Bespoke, Handcrafted and Functional Art

Bespoke, Handcrafted and Functional Art
03/04/2019 , by , in EXPERT ZONE

Glass Sutra is India’s first comprehensive public access glass art studio. It is a one-of-a-kind creative space that strives to provide glass artists, enthusiasts of the glass art form, and exponents from other creative fields, the liberty to follow their passion and indulge in their artistic expression. Reshmi Dey, Founder Glass Sutra elaborates.


What led to establishing of Glass Sutra?

Glass-making in India dates back several centuries but, did not advance beyond the very rudimentary stage. In spite of the tremendous potential, handmade glass in India is rare, simply because the opportunity to develop glassmaking as a craft continues to be nonexistent. India has a large number of glass artisans concentrated in different pockets, mainly in Firozabad, Uttar Pradesh. These artisans are mostly from a rural background, and have not been exposed to any formal training in glass-making technology and techniques. Industry has been driven by only mass production giving little attention to quality and design. This has led to neglecting the importance of skill upgrade through formal training by industry and the market.

Due to lack of studio glass practice and also not having any institute to learn the techniques of glass making in the country, I felt very strongly that sharing knowledge and an open access to learning would bring about the much needed momentum to the industry. To make it a viable industry for the ever-increasing number of glass enthusiasts, it is imperative that I have my own studio, where I can demonstrate the tremendous qualities of the material to its maximum extent. I introduced the “Studio Glass” concept in India which is a skill based and design-oriented approach. The studio provides the space to allow myself and others to experience the relationship between glass and glassmaker, through hands on approach and demonstrations by our artist/artisan. It provides a platform through its tailor-made workshops to learn various aspects & techniques of glass making.

What is the current scenario of product design & promotion in India?

Design has evolved from being a vocation dealing with form and function to developing business models. Design has also evolved from being a mere function of styling or aesthetics to design as a strategic and innovation led process. India formulated and adopted a National Design Policy and recently constituted an ‘India Design Council’ to implement the major provisions of National Design Policy. Product Design education has seen a significant growth in the last 5 years with the establishment of many private institutions. Lately, the Indian Design companies have been collaborating with foreign design companies. Even though the number is currently minuscule but the trend is visible. Many foreign design companies are setting up their own offices in India. To understand the Indian consumer better, Indian businesses and multinational corporations will need to take assistance from Indian designers. This puts a spotlight on the product design industry as never before.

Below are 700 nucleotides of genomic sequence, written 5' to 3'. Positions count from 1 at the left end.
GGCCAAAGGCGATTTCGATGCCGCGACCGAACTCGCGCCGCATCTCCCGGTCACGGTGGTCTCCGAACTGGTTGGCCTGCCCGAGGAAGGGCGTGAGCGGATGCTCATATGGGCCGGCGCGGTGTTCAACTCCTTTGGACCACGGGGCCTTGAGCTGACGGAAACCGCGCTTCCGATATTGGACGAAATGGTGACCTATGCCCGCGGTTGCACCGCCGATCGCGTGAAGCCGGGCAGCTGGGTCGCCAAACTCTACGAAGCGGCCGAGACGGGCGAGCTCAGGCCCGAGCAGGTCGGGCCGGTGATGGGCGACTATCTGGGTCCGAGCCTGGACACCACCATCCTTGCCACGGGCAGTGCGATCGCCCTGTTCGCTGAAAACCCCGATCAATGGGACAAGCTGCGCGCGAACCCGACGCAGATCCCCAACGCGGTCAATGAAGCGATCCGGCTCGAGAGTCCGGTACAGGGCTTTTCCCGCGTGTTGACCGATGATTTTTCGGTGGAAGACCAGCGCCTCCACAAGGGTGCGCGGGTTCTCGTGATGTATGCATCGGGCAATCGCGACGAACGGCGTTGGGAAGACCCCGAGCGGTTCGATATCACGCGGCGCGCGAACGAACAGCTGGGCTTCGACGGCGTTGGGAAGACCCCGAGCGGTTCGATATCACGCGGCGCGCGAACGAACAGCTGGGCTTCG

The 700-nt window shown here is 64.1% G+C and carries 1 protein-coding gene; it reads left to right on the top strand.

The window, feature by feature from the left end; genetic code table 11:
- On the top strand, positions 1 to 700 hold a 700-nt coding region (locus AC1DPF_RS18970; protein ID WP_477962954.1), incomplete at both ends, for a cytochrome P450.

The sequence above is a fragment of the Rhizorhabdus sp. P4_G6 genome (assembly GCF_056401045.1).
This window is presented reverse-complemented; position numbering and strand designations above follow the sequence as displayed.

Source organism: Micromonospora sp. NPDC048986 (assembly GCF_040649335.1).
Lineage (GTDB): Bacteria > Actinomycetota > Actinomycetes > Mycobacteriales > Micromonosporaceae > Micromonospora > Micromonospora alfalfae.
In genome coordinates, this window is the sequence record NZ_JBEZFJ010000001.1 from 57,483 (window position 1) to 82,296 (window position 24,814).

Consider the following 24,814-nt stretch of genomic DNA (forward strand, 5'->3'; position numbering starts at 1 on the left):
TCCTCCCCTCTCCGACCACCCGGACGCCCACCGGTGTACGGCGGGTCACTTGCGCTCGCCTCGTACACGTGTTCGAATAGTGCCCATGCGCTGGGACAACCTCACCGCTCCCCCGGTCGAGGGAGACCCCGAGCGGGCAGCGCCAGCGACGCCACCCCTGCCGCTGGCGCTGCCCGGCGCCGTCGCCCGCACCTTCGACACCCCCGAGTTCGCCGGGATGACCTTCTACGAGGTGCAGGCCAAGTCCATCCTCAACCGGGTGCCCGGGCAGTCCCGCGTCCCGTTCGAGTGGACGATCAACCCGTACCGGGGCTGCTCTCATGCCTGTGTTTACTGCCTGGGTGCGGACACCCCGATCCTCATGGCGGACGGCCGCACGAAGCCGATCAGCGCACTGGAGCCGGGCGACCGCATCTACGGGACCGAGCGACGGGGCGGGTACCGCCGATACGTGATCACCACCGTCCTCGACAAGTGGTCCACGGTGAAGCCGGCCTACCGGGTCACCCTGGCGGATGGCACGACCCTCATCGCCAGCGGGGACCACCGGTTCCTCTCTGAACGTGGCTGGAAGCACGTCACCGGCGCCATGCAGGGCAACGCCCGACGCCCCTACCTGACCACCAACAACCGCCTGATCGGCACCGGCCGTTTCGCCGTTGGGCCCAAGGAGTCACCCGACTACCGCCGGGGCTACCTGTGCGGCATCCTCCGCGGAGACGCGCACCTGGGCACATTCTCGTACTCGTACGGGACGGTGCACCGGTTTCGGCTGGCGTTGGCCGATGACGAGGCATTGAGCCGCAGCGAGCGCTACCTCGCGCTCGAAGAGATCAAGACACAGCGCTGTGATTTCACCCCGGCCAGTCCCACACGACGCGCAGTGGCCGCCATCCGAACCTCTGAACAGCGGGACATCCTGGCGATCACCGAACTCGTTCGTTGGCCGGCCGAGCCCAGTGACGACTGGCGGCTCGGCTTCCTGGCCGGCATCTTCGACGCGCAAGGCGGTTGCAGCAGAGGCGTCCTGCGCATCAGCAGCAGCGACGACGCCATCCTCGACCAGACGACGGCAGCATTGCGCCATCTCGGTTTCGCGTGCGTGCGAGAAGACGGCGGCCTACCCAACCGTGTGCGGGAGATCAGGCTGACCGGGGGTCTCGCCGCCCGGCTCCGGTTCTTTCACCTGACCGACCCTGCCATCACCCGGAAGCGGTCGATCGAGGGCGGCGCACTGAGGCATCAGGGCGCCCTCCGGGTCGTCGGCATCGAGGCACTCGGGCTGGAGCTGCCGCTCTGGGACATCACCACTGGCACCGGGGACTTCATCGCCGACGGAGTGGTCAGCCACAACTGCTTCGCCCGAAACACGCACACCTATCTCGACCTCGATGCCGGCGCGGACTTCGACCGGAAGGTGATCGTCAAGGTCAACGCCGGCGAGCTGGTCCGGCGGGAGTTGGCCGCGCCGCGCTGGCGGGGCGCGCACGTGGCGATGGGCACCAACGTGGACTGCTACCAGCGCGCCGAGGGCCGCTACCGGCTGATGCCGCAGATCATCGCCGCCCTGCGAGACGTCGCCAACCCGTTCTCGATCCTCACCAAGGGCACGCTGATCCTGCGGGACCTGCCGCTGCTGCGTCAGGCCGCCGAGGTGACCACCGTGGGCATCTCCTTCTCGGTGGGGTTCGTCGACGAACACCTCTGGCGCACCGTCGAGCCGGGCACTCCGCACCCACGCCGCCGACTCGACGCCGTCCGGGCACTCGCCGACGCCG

Brief on the recently launched Ashtori collection that celebrates the textile heritage of Northeastern India.

‘Ashtori’, an amalgamation of Asht (eight) and Dori(thread), represents the eight siblings states of NorthEast which are politically and geographically separated yet connected through the culture and traditional weaving. The first range “North-East in the Light” is inspired by the first ray of sunlight received by North-Eastern states, yet negligence of infrastructure brings the darkness to this beautiful diverse land. This contrast is shown through two colours Black & White. The collection is engraved with signature motifs of the North-Eastern states.

The second range “North-East by the Thread” showcases the beauty of the region and how the entire region is connected by a single thread showing the strength of togetherness. Interesting weaving patterns are fashioned with two different yarns/threads: yarns of Eri, popularly known in India as Ahimsa Silk (Peace Silk), which involves a non-violent and sustainable process to collect silk cocoons and procure silk. Another one is Ghisa Silk, which has been made out of Muga and Eri waste and is woven onto the glass representing the vibrancy of the region.

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